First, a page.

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Recent changes in employment and immigration law
Although we are only in early 2022, it has already been a very busy year for employment and immigration law. Ashfords’ Employment Team brings you the following updates on some of the key developments.
Immigration Update: Digital Right to Work Checks for British and Irish nationals
From 6 April 2022, the Home Office is introducing a number of changes to right to work checks.
One of the key changes is the introduction of a new digital right to work check for British and Irish nationals.At a time where remote working has become the norm for so many businesses, this will be a welcome change for many employers, as it will mean that right to work checks do not have to be carried out in person or involve checking physical documents.
The only way is up: Compensation Limits for Employment Tribunal claims and the National Minimum Wage are both set to rise
It has been confirmed that the maximum limits for compensation in Employment Tribunal claims will increase from 6th April 2022 (in relation to dismissals that take place on or after that date).
The National Minimum Wage for an apprentice or those under the age of 23 and the National Living Wage for those over the age of 23 are also due to rise on Friday 1st April 2022.
Covid-19 and Dismissals – An unfair dismissal during Passover
Following on from our recent articles, Furlough Unfair Dismissal Cases Continue and Refusing To Attend Work Due To Covid-19 – Is It A Justifiable Health And Safety Concern?, we continue to raise awareness to employers of recent judgments in unfair dismissal and discrimination claims relating to Covid-19 and refusing to attend work, as those judgments are published.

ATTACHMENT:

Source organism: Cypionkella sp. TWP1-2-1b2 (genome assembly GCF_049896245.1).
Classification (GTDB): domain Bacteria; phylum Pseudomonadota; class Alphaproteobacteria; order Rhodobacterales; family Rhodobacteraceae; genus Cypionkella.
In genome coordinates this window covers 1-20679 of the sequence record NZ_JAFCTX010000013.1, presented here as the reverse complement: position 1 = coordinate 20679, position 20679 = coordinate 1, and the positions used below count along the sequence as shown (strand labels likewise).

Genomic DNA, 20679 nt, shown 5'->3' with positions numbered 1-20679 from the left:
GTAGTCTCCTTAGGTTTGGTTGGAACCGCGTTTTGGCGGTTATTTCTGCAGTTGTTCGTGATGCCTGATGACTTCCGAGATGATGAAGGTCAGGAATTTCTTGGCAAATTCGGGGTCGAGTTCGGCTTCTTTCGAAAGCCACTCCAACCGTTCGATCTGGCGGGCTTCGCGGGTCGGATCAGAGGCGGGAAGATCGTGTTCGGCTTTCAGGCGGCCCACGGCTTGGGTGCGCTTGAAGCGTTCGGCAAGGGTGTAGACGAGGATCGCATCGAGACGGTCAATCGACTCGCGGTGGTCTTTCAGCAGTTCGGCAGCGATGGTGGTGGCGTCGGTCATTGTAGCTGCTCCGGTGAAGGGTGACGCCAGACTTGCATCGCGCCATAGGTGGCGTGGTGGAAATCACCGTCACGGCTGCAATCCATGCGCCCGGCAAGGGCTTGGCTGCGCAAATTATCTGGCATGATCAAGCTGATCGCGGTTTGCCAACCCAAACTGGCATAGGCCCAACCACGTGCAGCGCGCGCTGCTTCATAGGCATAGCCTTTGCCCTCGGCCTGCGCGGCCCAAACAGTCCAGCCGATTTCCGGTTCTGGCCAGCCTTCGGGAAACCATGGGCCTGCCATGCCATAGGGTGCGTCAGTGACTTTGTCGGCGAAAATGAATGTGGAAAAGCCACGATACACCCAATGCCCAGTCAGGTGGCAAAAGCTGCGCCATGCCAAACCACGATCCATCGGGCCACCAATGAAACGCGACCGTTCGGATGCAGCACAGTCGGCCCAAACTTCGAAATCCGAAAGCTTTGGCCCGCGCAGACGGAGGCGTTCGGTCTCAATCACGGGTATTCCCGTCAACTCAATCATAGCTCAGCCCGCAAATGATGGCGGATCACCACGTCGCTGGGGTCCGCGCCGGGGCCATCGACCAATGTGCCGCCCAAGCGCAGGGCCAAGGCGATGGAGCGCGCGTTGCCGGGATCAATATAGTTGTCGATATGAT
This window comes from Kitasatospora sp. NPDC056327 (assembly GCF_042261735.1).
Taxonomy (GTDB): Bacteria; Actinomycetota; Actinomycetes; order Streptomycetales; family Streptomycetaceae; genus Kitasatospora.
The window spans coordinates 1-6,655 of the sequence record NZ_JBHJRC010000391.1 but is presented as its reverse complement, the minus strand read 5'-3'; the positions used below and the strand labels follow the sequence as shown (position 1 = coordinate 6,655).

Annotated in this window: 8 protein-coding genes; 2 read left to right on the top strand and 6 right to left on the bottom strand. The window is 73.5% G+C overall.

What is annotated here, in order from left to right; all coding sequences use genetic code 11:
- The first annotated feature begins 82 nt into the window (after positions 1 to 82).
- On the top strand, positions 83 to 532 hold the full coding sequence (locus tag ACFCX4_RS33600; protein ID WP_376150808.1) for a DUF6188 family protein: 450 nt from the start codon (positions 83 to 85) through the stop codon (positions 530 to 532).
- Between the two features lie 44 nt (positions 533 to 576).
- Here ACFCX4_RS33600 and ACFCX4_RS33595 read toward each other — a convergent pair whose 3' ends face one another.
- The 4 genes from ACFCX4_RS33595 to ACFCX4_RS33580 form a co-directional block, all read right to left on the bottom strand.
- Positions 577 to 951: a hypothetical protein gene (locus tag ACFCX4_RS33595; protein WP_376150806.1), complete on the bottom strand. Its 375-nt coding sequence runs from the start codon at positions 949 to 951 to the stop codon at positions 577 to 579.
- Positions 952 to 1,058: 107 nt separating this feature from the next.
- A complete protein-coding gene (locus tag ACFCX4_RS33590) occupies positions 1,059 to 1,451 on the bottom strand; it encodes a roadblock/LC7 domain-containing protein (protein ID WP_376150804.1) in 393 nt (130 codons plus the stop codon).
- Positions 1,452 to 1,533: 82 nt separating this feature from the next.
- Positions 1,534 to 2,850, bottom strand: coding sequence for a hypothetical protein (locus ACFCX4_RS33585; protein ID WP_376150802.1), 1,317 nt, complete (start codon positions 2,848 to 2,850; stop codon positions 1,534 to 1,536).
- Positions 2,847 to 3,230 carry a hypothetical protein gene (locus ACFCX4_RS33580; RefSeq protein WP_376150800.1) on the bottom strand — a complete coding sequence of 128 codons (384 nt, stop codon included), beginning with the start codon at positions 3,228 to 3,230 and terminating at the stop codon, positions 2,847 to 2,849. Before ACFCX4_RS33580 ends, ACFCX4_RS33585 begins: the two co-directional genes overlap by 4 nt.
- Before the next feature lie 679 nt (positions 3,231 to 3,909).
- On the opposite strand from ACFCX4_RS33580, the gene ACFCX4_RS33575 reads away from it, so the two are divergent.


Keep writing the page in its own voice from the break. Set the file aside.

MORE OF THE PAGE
Most recently, we have seen the judgement in the case of P Bialick v NNE Law Ltd, in which the Tribunal found that a company’s policy which requires staff to cancel holidays if they had been absent to ensure they returned to work after two weeks put employees who observed religious holidays other than Christian festivals at a disadvantage.
Response to the Government’s reformation of non-compete clauses consultation to follow
Following on from our article, Should non-compete clauses be banned?, published in December 2020 which highlighted the Government’s plan to consult on reforming non-compete clauses in employment contracts, the Government has announced this week that it is still analysing responses to the consultation (which closed in February 2021) and will publish its response "in due course".
In December 2020, the Government confirmed that it would carry out a consultation on the proposals to make non-compete clauses enforceable only where the employer provides compensation to the employee during the term of the clause (and whether this could be complemented by additional transparency measures and statutory limits on the length of non-compete clauses) or, alternatively, to make post-termination, non-compete clauses in contracts of employment unenforceable.